To La Forest
Philadelphia. June 23. 1793.
In the evening of the day on which I had the honor of seeing you last, I had that of seeing Mr. Genet also. I explained to him what had past, and asked him what kind of letter, on the subject of your situation, would remove the scruples about his instructions: and after some further conference he concluded by saying he would not trouble our government with any interference in it, but would undertake to accomodate you in some manner adequate to the necessities of your situation. Sincerely desirous that this should be done, I am happy at the same time that it may be done without our government’s intermeddling where it did not seem to be regular and perhaps not respectful to the French government. I wish you with great sincerity a happy return and welcome reception in your own country, and that the fidelity of your services here may ensure you an approbation of them there. I have the honor to be with great esteem Sir your most obedt & most humble servt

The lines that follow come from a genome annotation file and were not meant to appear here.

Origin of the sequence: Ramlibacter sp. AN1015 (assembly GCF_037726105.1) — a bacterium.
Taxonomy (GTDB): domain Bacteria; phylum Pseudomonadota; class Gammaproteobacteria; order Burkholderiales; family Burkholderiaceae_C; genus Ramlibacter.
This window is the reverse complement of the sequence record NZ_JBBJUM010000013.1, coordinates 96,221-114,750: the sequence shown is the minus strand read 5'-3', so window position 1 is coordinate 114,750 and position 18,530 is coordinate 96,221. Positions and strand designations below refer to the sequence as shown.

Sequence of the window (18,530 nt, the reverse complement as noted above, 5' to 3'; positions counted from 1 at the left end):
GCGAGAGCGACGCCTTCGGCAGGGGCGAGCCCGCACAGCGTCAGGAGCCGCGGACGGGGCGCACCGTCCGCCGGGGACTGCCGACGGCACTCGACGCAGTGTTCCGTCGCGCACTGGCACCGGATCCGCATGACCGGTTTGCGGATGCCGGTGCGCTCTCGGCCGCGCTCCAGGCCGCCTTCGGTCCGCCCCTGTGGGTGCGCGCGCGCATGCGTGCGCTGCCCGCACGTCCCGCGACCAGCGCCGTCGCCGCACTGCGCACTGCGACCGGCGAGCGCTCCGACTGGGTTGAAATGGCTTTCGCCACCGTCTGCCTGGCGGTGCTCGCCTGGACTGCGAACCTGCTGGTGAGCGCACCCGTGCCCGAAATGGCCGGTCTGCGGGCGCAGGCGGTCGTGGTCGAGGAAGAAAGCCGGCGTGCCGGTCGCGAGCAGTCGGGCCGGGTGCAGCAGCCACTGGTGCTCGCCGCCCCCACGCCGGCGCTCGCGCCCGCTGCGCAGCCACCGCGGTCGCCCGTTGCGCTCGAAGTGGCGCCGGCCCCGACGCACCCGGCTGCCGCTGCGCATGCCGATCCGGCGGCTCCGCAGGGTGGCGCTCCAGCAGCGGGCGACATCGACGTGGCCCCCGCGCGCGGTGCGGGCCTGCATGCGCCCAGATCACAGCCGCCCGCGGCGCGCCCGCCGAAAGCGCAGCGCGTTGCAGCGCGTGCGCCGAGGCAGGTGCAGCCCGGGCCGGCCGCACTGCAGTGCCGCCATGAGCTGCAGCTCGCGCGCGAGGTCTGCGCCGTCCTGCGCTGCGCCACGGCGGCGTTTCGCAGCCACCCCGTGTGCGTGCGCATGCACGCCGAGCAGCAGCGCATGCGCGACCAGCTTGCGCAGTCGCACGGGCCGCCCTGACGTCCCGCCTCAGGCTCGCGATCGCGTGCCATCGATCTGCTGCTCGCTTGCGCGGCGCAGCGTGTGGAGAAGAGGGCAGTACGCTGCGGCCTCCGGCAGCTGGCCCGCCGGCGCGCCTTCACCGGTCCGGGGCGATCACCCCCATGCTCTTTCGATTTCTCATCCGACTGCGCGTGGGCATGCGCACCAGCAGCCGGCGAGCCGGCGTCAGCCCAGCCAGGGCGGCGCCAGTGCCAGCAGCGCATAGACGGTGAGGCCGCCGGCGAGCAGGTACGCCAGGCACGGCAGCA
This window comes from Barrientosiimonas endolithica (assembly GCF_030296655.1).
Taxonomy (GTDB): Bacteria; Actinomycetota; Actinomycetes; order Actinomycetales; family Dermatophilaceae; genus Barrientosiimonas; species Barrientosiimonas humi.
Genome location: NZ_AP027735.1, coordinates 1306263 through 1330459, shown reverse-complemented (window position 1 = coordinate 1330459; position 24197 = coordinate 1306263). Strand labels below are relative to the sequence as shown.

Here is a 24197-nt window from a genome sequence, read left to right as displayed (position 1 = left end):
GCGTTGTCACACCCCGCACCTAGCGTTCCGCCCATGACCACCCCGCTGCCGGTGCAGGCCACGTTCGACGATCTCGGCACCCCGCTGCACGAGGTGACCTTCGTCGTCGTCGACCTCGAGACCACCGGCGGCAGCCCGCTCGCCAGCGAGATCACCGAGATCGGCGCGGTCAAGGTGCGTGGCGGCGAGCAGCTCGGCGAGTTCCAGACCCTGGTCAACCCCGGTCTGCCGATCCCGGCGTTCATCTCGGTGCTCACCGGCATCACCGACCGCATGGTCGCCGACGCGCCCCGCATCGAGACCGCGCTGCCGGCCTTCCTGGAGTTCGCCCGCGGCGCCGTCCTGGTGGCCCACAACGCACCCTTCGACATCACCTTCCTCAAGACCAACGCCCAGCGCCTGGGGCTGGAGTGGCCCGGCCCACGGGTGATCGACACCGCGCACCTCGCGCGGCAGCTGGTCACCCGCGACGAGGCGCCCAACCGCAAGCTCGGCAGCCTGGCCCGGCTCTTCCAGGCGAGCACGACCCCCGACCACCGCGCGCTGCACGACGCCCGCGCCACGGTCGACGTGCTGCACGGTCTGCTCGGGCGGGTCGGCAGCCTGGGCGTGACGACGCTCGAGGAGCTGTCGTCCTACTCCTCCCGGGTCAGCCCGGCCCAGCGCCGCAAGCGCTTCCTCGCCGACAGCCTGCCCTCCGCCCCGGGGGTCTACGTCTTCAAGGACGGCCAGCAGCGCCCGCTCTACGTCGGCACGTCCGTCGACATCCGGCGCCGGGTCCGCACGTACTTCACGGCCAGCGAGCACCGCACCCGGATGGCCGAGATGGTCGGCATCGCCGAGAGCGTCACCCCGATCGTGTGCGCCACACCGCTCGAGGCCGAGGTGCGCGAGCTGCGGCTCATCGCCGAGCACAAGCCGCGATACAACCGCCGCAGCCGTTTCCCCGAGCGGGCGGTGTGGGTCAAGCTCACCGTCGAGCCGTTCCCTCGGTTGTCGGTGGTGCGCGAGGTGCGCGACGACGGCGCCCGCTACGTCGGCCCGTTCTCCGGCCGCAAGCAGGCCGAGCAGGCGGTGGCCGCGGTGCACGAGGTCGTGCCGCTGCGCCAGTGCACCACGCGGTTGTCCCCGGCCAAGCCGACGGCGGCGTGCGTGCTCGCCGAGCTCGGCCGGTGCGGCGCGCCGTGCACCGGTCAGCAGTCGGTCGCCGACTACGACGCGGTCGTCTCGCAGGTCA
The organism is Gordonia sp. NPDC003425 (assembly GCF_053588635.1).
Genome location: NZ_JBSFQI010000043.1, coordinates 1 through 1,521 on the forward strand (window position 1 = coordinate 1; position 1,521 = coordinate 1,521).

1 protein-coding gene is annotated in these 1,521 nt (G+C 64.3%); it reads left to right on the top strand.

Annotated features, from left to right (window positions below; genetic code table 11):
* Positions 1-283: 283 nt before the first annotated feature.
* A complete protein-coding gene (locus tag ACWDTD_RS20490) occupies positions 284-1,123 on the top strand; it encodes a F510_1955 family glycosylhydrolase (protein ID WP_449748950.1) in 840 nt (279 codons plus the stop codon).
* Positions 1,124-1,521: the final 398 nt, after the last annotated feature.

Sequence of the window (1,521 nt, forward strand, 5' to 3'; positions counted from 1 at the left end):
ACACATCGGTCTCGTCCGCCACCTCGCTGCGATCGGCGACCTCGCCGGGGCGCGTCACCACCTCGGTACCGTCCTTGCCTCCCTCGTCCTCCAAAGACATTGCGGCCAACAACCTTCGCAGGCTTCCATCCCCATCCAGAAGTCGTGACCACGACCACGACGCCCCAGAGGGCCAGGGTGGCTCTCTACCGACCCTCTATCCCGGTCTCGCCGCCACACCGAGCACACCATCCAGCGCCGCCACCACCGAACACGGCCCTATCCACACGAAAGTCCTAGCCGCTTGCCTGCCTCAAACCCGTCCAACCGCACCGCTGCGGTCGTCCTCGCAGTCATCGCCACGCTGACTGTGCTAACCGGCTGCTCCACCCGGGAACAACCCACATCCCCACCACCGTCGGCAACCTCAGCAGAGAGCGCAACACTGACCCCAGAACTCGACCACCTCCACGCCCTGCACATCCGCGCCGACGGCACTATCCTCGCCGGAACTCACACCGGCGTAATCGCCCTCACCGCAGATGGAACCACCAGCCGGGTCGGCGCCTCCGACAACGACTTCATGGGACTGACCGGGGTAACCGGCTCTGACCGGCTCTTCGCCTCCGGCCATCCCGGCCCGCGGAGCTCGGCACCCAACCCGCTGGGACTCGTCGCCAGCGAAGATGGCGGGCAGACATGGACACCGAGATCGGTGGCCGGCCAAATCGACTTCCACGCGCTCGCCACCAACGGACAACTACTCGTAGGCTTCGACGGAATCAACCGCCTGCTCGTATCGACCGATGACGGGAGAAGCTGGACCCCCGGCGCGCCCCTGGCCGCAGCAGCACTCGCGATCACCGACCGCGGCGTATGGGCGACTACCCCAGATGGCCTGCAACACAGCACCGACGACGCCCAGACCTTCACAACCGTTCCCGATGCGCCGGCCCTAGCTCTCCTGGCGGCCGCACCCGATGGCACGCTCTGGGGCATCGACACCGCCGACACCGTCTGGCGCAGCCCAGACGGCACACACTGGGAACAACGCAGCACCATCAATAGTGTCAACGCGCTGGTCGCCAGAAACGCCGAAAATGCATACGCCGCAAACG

PrC (DLC); at foot of text: “M. la Forest.” Tr (DLC); 19th-century copy.
La Forest was about to return to France after losing his position as consul general to the United States as a result of a reorganization of the French consular service in America by the Provisional Executive Council (Frédéric Masson, Le Département des Affaires Étrangéres pendant la Révolution, 1787–1804 [Paris, 1877], 407–8; Edmond Charles Genet’s first letter to TJ, 22 May 1793, and note). La Forest had written a letter to TJ on 20 June 1793, which was recorded in SJL as received 21 June 1793, but has not been found.